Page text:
Most patients with ovarian cysts are asymptomatic, with the cysts being discovered incidentally during ultrasonography or routine pelvic examination. Some cysts, however, may be associated with severe pain from torsion (twisting) or rupture., cyst rupture can lead to peritoneal signs, abdominal distention, and bleeding, irregularity of the menstrual cycle and abnormal vaginal bleeding, dull, bilateral pelvic pain - This may result from theca-lutein cysts  Cancer antigen 125 (CA-125) - The finding of an elevated CA-125 level is most useful when combined with an ultrasonographic investigation while assessing a postmenopausal woman with an ovarian cyst., Many patients with simple ovarian cysts found through ultrasonographic examination do not require treatment. In a postmenopausal patient, a persistent simple cyst smaller than 5 cm in dimension in the presence of a normal CA-125 value may be monitored with serial ultrasonographic examinations., Functional cysts do not regress when treated with combined oral contraceptives than they do with expectant management. However, ovarian cysts can herald an underlying malignant process or, possibly, distract the clinician from a more dangerous condition, such as ectopic pregnancy, ovarian torsion, or appendicitis., Methotrexate cannot suppress fluid production by the cells of the cyst wall. In the current study, we used ultrasound (US)-guided aspiration of ovarian cysts combined with methotrexate injection into the cyst to promote cyst resolution and prevent recurrence. Our purpose was to evaluate this treatment method prospectively in selected patients with simple and endometriotic ovarian cysts.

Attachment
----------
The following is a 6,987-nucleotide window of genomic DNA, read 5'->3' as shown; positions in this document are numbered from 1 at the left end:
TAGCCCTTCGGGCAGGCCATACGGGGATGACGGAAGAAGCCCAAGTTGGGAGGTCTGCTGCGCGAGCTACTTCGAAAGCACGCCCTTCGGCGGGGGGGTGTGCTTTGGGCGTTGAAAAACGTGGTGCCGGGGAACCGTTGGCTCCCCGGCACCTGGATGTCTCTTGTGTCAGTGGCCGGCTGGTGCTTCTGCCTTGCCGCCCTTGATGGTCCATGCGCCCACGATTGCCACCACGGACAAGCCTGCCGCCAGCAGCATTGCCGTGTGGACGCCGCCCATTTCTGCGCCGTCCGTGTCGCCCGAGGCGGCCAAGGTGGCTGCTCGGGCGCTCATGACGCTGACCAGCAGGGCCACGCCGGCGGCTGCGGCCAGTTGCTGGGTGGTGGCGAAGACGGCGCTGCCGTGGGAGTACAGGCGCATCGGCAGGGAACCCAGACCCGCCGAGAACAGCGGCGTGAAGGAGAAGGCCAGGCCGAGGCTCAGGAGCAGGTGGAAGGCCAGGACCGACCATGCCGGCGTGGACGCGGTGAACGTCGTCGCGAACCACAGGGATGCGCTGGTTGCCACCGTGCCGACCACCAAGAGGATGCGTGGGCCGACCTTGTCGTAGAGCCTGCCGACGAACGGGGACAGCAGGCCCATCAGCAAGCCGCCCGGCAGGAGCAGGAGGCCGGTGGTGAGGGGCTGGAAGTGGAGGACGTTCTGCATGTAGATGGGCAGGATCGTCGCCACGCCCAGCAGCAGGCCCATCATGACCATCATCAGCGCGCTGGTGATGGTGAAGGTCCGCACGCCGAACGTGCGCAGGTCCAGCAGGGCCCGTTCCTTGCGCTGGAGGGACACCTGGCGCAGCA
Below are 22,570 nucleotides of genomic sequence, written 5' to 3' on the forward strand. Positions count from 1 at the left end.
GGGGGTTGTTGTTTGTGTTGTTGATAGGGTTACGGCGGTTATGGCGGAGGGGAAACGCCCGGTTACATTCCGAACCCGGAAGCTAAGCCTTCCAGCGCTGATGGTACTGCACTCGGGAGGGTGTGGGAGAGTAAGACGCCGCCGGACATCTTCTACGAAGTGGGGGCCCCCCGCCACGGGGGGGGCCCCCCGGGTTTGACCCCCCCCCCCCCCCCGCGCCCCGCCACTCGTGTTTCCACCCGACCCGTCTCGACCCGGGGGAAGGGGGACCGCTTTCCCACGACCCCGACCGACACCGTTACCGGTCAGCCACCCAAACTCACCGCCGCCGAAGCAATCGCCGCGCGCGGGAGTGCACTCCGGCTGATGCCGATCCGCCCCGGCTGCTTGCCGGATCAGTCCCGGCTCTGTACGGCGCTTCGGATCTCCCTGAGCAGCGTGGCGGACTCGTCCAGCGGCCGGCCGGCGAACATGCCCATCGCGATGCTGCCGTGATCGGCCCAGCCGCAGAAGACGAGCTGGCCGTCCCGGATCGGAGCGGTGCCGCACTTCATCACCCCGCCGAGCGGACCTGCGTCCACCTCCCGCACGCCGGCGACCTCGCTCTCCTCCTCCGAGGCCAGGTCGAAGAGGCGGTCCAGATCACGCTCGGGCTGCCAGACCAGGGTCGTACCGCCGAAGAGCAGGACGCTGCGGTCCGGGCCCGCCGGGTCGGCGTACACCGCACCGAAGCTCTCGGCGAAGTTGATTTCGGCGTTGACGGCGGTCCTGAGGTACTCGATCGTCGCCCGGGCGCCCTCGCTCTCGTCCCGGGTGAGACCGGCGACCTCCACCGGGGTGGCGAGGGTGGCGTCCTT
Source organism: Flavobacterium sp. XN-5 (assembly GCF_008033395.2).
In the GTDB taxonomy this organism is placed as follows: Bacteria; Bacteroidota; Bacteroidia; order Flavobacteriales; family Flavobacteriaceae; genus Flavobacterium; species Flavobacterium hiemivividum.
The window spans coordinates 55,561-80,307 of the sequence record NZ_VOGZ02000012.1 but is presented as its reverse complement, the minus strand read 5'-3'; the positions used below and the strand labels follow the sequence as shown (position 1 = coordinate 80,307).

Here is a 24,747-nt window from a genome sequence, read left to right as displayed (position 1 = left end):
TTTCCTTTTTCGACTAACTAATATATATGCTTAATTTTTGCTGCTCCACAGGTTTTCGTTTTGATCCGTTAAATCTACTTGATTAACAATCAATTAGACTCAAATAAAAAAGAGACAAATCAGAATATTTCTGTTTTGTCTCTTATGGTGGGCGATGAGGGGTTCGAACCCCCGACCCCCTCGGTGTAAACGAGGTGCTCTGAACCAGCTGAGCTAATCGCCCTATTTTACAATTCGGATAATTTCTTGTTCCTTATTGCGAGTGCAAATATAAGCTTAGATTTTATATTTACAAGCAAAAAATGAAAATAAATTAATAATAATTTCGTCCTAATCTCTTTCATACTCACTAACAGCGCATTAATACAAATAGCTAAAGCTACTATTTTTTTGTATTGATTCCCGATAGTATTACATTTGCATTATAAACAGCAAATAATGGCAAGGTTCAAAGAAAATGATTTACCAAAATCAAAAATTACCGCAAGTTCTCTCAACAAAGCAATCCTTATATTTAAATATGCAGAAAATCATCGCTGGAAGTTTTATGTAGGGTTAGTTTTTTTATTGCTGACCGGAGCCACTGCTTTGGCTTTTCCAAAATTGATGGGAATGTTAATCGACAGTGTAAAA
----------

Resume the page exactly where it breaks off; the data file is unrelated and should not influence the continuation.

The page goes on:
| Subjects and Methods|| |
This prospective study was conducted in the Department of Obstetrics and Gynaecology in Government Medical College and Hospital, Chandigarh, from November 2004 to October 2009. It was approved by the Institutional Medical Ethics Committee. It included 132 female patients (age range, 15–72 years; mean, 38.7 years) with simple or endometriotic ovarian cysts (3.0–10.6 cm) at ultrasonic examinations. A written informed consent was obtained from all the patients. We performed puncture and aspiration followed by methotrexate injection into the cyst.
Inclusion criteria were as follows:
- A unilateral simple ovarian cyst that had persisted for more than 6 months before the procedure
- Cyst diameter more than 30 mm
- No family history of ovarian cancer
- No evidence of renal or hepatic disease
- A normal value (35 IU/mL) of serum CA-125 before the procedure
- No large amount of free fluid in the pouch of Douglas, for fear of starting a torsion of the cyst